European software patentability: That’s not technical, this is technical

European software patentability: That’s not technical, this is technical

The long and winding code – a short history of European software patentability through the lens of pop culture

We’re taking you on a journey through the history of software patents in Europe, through the lens of pop culture. By zooming out and looking at the big picture of what the EPO has taught us over the years, we’ll be building up a clear vision on what you need to do to improve the success of your software patents at the EPO. At each step along the way through history, we’re stopping to see a case where the EPO redefined the law in a way that is still applied today.
As we saw from our first instalment from 1977, “European software patentability: A new hope”, software patents looked doomed from the start in Europe due to the explicit exclusions provided in the newly agreed statute, the European Patent Convention (EPC).  
We had to wait some time to see change – in fact, we had to wait until the year that Mick Dundee was showing those New York hoodlums what a real knife looks like. At the same time, the EPO was finally being shown what a real software invention looks like, and luckily the EPO liked the look of it.

Instalment II: That’s not technical, this is technical

The year was 1986 and the case was Vicom. This was a critical turning point for software patents in Europe because the EPO concluded that computer programs, and in fact any of the exclusions from patentability set out in the EPC, were “not excluded if technical”.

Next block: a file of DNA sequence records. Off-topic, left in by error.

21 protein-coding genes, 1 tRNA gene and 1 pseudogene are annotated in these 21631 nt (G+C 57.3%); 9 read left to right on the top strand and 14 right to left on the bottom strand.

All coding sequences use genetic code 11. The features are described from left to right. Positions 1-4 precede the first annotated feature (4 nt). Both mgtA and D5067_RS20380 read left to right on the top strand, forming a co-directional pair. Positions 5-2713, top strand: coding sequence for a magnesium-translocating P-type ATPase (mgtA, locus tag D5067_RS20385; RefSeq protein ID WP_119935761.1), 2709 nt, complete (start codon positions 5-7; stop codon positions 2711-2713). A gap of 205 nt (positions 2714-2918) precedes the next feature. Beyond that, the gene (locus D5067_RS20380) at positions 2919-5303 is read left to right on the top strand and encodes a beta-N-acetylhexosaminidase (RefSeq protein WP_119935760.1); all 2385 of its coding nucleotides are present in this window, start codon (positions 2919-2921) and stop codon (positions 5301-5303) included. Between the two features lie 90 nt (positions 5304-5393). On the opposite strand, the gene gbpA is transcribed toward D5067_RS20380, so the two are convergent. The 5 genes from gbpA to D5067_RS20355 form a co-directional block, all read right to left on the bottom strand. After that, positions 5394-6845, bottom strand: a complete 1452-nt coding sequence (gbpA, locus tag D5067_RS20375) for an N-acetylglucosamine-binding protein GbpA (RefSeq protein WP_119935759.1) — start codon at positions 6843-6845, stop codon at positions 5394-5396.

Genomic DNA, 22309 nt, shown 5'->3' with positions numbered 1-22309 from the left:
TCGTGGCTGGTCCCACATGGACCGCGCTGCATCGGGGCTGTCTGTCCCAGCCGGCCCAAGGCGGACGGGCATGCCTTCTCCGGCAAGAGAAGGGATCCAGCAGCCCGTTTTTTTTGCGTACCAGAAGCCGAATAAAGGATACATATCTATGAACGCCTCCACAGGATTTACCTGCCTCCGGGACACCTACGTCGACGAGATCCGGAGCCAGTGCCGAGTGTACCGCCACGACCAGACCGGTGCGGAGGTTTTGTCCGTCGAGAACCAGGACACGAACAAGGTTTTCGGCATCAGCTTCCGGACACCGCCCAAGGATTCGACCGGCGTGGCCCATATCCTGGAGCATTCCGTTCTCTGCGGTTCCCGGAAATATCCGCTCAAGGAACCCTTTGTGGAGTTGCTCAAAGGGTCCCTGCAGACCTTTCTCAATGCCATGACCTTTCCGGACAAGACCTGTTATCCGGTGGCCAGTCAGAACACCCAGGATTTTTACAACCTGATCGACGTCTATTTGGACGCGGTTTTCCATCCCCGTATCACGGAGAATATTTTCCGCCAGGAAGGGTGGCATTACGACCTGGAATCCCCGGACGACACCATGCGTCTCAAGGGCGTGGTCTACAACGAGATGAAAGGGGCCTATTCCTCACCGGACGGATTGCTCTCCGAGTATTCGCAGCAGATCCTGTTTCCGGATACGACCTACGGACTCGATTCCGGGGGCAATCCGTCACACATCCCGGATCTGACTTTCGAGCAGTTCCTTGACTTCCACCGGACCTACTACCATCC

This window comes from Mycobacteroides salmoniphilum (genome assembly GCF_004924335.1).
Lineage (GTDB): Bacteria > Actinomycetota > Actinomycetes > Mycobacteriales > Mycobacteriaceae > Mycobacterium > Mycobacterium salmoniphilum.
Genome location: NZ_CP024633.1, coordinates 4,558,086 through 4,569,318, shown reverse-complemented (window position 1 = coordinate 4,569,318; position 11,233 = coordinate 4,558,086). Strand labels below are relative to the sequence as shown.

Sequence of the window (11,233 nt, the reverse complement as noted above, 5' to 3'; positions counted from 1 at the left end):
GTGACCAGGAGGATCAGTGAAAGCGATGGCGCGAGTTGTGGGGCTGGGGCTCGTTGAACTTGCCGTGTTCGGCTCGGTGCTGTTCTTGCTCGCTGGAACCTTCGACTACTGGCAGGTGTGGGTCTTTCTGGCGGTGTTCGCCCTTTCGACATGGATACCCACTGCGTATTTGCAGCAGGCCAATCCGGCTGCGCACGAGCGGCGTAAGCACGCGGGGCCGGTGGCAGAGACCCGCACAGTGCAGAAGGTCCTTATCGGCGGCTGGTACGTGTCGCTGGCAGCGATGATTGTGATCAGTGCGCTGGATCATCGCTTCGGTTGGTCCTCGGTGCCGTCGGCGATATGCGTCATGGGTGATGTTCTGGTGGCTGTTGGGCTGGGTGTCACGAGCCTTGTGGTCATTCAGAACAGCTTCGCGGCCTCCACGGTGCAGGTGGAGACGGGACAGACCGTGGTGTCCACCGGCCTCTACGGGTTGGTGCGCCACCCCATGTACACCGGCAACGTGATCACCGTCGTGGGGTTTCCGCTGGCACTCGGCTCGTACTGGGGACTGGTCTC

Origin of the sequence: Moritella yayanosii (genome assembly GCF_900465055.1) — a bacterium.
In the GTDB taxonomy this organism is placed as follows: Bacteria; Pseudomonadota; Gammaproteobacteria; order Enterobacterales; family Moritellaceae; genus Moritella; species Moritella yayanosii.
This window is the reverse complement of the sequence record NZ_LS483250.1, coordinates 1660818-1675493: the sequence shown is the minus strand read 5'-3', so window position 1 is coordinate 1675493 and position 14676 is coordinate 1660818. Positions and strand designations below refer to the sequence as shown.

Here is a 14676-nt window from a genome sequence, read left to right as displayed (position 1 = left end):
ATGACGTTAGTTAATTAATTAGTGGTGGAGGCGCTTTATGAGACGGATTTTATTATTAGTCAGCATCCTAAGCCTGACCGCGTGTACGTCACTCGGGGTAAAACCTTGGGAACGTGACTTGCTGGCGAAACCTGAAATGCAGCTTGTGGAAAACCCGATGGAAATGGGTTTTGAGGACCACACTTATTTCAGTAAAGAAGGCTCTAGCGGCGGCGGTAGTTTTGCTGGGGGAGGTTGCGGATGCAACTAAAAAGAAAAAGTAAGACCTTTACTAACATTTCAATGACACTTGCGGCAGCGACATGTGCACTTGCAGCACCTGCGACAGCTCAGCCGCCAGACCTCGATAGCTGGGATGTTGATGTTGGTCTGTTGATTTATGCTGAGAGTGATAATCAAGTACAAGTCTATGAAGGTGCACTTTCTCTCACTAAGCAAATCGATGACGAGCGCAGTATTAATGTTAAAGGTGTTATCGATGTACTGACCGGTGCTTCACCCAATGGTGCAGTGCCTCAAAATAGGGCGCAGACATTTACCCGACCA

The patent system can be traced back to the protection of technical innovations in Ancient Greece, then 15th century Venice, before being formalised and truly exploited in 16th century France and England, arguably being a key stimulus for the onset of the industrial revolution. From this historical backdrop, the idea that inventions could be patentable if technical was nothing new at all, in fact Vicom simply applied this context to the case. Whilst not a ground-breaking concept, the fact it was applied by the EPO meant that patent attorneys of 1980s Europe specialising in computer technologies certainly had a good reason to raise their glass of Beaujolais Nouveau because their careers were transformed by this positive decision forever.
The invention itself related to a pretty complex mathematical method for processing image data by use of two-dimensional data arrays. However, as we learnt in “European software patentability: A new hope”, in Europe there are explicit exclusions in statute (in Article 52(2) EPC, to be precise) of “programs for computers”, “presentations of information”, “methods for doing business”, “mental acts” and “mathematical methods”. Hence, on the face of it, whilst a technical advancement, and a practically useful invention, it looked to be excluded as being a “mathematical method”. However, the EPO thought otherwise, and in doing so laid out a path for software patents to be granted in Europe for the decades to follow. In particular, the EPO stated: